If you have a tight budget, you're probably wondering where this extra money is going to come from! Sometimes, the very act of developing a written budget can provide you with clues and ideas for reducing your expenses. You'd also be amazed at how much the savings can add up when you comparison shop, buy in bulk, use coupons, negotiate lower interest charges on your credit cards, quit smoking, car pool to work, cut back on restaurant food, and make up your mind to live just a little more frugally.

Depending on how committed you are to creating a financial cushion, you could also make the fund grow faster by depositing a percentage of Christmas bonuses, tax refunds, manufacturer rebates, salary increases (raises), and other sources of extra income. Additional ways to beef up your financial safety net could include getting a part-time job, doing freelance work, holding a garage sale, or selling unwanted items through ads or flyers. When you pay off credit cards, car loans, or other debts, you could also redirect some or all of those monthly payments into your "future needs fund."

Whatever you decide to call it, it's nice to know that there's some extra money on hand for unexpected expenses, emergencies, potential job losses, college tuition, weddings, family vacations, home renovations, nursing home costs, or even retirement.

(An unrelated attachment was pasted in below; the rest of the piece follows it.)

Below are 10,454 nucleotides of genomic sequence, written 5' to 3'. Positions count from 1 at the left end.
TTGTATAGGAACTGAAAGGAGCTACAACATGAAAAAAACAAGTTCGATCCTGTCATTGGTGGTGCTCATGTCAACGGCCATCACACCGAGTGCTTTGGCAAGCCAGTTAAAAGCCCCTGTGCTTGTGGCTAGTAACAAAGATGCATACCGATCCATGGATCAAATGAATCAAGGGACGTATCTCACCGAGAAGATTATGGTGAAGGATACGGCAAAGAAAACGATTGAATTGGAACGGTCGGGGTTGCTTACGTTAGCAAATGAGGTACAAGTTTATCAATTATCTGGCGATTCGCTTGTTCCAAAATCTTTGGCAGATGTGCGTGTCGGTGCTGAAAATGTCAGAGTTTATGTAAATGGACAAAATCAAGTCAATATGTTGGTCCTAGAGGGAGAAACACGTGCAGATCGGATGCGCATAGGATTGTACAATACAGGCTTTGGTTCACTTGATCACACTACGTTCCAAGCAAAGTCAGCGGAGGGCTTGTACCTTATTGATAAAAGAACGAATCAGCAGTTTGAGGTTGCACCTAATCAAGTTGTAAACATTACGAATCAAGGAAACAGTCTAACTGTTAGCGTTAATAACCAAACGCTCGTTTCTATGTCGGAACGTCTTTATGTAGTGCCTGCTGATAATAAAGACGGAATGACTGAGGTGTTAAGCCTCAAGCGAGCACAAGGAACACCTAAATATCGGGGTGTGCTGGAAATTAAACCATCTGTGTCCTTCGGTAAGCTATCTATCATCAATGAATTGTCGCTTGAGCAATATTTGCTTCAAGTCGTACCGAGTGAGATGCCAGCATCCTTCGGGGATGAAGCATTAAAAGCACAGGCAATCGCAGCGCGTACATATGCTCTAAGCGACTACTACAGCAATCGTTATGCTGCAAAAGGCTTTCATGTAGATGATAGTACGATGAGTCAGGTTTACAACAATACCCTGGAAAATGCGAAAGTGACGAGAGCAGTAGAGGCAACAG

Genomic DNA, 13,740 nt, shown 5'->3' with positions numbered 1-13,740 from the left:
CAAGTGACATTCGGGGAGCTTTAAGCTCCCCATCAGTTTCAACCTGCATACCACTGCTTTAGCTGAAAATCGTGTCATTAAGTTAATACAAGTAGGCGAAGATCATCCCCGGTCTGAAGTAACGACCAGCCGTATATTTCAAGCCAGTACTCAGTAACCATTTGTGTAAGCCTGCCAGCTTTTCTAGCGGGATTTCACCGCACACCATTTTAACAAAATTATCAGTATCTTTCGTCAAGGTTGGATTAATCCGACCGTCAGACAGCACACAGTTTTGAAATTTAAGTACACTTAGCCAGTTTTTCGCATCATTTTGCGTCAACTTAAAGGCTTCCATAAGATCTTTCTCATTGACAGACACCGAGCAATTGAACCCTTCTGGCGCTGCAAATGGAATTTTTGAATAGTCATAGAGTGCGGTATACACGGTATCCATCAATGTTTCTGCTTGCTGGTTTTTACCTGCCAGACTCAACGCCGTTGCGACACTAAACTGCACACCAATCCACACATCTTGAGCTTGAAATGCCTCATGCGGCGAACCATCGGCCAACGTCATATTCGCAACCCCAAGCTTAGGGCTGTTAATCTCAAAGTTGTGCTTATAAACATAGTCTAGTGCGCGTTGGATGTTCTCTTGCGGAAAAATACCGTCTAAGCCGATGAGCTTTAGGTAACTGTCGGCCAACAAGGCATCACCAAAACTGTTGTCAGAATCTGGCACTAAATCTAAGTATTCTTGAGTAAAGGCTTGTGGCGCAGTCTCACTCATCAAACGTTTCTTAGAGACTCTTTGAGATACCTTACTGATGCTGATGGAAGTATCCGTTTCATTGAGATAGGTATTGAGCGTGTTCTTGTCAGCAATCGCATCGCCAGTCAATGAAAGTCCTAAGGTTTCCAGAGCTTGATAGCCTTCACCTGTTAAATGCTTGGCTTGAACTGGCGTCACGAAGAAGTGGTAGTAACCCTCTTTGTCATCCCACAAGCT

Posted by Philip Dennesen on 12/29/2017

Salem, MA:

This Condo in Salem, MA recently sold for $205,000.
This is a Garden style home and features 4 total rooms, 1 full bath, 2 bedrooms, 0.14 acres, and was sold by
Philip Dennesen - KELLER WILLIAMS REALTY




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Posted by Philip Dennesen on 11/15/2017

Peabody, MA:

This Condo in Peabody, MA recently sold for $251,000.
This is a Garden style home and features 5 total rooms, 1 full bath, 2 bedrooms, and was sold by
Philip Dennesen - KELLER WILLIAMS REALTY